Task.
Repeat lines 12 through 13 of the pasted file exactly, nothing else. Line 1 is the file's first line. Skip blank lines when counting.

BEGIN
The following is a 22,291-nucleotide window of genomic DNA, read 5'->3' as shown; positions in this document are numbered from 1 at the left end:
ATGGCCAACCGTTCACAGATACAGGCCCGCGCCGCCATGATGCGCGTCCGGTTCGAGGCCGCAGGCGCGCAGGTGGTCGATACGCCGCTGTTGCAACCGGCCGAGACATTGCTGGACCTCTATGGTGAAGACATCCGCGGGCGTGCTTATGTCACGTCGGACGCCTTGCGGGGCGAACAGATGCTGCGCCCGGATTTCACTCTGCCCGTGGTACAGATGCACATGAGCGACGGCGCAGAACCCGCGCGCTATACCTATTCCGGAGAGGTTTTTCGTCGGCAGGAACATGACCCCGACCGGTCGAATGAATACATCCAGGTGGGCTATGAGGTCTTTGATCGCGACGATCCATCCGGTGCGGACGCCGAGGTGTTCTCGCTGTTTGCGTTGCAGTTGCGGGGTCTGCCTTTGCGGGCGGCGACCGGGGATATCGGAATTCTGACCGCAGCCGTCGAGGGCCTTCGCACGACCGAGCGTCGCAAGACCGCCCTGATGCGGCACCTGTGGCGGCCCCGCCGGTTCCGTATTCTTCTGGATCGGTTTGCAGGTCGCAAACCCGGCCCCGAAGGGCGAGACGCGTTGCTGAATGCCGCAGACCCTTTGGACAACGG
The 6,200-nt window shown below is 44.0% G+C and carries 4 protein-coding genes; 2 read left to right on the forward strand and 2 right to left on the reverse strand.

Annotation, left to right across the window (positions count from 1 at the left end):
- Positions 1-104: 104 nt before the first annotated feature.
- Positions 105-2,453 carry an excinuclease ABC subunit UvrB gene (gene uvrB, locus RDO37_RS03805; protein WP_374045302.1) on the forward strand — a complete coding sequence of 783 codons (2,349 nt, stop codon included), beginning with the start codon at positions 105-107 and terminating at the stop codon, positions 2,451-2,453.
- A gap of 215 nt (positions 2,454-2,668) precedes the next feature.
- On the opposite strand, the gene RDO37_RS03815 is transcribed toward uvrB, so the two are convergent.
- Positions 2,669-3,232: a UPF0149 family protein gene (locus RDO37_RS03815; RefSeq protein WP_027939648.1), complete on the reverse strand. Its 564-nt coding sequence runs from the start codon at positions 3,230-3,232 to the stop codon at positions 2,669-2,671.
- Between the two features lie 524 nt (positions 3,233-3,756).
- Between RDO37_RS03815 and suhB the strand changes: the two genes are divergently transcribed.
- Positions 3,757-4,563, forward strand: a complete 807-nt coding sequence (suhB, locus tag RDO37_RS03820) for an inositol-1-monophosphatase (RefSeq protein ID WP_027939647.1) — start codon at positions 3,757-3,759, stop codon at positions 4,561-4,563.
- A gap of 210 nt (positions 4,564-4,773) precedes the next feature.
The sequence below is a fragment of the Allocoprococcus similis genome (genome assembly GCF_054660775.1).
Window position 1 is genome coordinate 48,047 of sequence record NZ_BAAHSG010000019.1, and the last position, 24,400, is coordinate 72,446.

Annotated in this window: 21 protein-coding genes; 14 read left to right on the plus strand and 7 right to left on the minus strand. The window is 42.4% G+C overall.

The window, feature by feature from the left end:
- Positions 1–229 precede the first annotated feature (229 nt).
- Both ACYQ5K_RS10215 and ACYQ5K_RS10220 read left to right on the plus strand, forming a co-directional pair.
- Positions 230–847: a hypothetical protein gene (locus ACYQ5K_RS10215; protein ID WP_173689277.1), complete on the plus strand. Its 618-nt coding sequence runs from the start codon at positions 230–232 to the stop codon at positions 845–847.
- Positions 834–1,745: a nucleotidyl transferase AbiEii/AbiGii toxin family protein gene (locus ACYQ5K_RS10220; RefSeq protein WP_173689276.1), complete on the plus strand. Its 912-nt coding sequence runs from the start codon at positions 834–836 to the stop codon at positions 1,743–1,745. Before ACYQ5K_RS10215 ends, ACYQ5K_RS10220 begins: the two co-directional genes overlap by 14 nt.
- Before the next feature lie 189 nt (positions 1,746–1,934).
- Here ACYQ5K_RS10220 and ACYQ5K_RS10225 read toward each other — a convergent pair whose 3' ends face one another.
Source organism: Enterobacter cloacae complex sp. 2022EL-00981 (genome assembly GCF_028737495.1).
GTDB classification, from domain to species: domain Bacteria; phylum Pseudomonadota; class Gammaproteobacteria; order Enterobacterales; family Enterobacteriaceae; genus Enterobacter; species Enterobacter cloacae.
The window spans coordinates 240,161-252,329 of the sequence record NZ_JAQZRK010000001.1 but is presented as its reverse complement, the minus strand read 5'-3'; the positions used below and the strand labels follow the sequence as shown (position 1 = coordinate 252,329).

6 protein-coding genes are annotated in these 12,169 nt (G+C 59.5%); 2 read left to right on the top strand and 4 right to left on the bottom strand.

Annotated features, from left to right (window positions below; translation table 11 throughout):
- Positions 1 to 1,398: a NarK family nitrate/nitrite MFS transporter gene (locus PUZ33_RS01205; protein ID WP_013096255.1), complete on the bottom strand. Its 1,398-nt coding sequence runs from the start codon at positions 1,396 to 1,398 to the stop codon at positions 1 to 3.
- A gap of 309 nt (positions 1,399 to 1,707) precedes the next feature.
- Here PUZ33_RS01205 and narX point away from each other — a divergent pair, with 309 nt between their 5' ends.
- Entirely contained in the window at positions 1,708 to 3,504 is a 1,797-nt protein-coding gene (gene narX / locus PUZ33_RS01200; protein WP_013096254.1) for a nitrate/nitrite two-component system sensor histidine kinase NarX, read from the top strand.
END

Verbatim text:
- Positions 3,757-4,563, forward strand: a complete 807-nt coding sequence (suhB, locus tag RDO37_RS03820) for an inositol-1-monophosphatase (RefSeq protein ID WP_027939647.1) — start codon at positions 3,757-3,759, stop codon at positions 4,561-4,563.
- A gap of 210 nt (positions 4,564-4,773) precedes the next feature.